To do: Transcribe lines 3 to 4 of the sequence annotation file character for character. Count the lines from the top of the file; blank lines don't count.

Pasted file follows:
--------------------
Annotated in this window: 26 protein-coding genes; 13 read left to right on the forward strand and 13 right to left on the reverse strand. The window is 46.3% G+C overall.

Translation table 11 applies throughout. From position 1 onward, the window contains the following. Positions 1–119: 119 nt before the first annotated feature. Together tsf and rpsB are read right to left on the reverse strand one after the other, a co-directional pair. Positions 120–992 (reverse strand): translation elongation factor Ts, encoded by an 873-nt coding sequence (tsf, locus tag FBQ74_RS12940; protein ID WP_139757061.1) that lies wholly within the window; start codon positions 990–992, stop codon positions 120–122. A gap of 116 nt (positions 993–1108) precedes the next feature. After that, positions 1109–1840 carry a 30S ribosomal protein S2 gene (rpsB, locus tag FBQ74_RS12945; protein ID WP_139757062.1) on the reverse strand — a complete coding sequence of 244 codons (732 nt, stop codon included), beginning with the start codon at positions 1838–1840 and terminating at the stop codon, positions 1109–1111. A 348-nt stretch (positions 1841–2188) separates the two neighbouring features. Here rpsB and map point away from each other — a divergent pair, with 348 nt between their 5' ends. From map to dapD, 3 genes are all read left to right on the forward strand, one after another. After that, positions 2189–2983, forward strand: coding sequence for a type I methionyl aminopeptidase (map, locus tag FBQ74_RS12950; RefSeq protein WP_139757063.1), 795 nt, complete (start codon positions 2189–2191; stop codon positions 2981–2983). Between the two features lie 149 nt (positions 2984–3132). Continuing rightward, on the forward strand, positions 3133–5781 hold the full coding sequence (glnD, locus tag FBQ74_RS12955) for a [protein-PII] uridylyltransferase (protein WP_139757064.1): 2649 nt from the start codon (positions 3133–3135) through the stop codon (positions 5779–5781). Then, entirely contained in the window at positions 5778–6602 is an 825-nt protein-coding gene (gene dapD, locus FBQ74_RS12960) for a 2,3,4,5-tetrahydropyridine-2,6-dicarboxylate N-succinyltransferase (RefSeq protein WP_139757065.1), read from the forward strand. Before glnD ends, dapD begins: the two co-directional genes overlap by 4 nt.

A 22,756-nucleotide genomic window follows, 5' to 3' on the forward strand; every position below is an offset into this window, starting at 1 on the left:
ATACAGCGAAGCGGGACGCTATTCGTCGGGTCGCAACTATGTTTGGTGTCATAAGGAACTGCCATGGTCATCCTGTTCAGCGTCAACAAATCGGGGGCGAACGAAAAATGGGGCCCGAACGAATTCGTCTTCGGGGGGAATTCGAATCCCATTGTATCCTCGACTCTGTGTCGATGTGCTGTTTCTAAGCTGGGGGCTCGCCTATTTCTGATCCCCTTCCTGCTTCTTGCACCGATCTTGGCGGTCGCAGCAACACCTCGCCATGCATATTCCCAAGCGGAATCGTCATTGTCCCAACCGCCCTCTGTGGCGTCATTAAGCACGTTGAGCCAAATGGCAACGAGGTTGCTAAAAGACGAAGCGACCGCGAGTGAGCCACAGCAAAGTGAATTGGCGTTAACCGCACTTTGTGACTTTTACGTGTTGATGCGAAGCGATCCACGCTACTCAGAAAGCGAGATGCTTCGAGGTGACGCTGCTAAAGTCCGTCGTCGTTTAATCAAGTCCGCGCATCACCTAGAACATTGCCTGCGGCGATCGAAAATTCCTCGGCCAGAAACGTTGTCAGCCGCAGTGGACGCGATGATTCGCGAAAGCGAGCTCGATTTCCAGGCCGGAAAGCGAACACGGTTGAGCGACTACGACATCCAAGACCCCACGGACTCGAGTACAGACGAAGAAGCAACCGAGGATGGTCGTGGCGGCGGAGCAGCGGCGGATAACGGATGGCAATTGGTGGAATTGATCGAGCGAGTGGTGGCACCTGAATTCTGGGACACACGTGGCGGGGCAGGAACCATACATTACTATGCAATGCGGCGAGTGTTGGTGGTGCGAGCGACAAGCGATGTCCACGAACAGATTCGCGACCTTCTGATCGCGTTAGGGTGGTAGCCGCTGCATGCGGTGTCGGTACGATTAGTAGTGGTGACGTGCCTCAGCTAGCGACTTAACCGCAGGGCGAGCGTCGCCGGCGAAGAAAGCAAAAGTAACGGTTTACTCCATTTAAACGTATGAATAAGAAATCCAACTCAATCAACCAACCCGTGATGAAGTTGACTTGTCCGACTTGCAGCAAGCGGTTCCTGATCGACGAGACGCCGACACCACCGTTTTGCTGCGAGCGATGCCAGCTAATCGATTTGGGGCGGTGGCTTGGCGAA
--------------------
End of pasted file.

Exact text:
A 22,756-nucleotide genomic window follows, 5' to 3' on the forward strand; every position below is an offset into this window, starting at 1 on the left:
ATACAGCGAAGCGGGACGCTATTCGTCGGGTCGCAACTATGTTTGGTGTCATAAGGAACTGCCATGGTCATCCTGTTCAGCGTCAACAAATCGGGGGCGAACGAAAAATGGGGCCCGAACGAATTCGTCTTCGGGGGGAATTCGAATCCCATTGTATCCTCGACTCTGTGTCGATGTGCTGTTTCTAAGCTGGGGGCTCGCCTATTTCTGATCCCCTTCCTGCTTCTTGCACCGATCTTGGCGGTCGCAGCAACACCTCGCCATGCATATTCCCAAGCGGAATCGTCATTGTCCCAACCGCCCTCTGTGGCGTCATTAAGCACGTTGAGCCAAATGGCAACGAGGTTGCTAAAAGACGAAGCGACCGCGAGTGAGCCACAGCAAAGTGAATTGGCGTTAACCGCACTTTGTGACTTTTACGTGTTGATGCGAAGCGATCCACGCTACTCAGAAAGCGAGATGCTTCGAGGTGACGCTGCTAAAGTCCGTCGTCGTTTAATCAAGTCCGCGCATCACCTAGAACATTGCCTGCGGCGATCGAAAATTCCTCGGCCAGAAACGTTGTCAGCCGCAGTGGACGCGATGATTCGCGAAAGCGAGCTCGATTTCCAGGCCGGAAAGCGAACACGGTTGAGCGACTACGACATCCAAGACCCCACGGACTCGAGTACAGACGAAGAAGCAACCGAGGATGGTCGTGGCGGCGGAGCAGCGGCGGATAACGGATGGCAATTGGTGGAATTGATCGAGCGAGTGGTGGCACCTGAATTCTGGGACACACGTGGCGGGGCAGGAACCATACATTACTATGCAATGCGGCGAGTGTTGGTGGTGCGAGCGACAAGCGATGTCCACGAACAGATTCGCGACCTTCTGATCGCGTTAGGGTGGTAGCCGCTGCATGCGGTGTCGGTACGATTAGTAGTGGTGACGTGCCTCAGCTAGCGACTTAACCGCAGGGCGAGCGTCGCCGGCGAAGAAAGCAAAAGTAACGGTTTACTCCATTTAAACGTATGAATAAGAAATCCAACTCAATCAACCAACCCGTGATGAAGTTGACTTGTCCGACTTGCAGCAAGCGGTTCCTGATCGACGAGACGCCGACACCACCGTTTTGCTGCGAGCGATGCCAGCTAATCGATTTGGGGCGGTGGCTTGGCGAA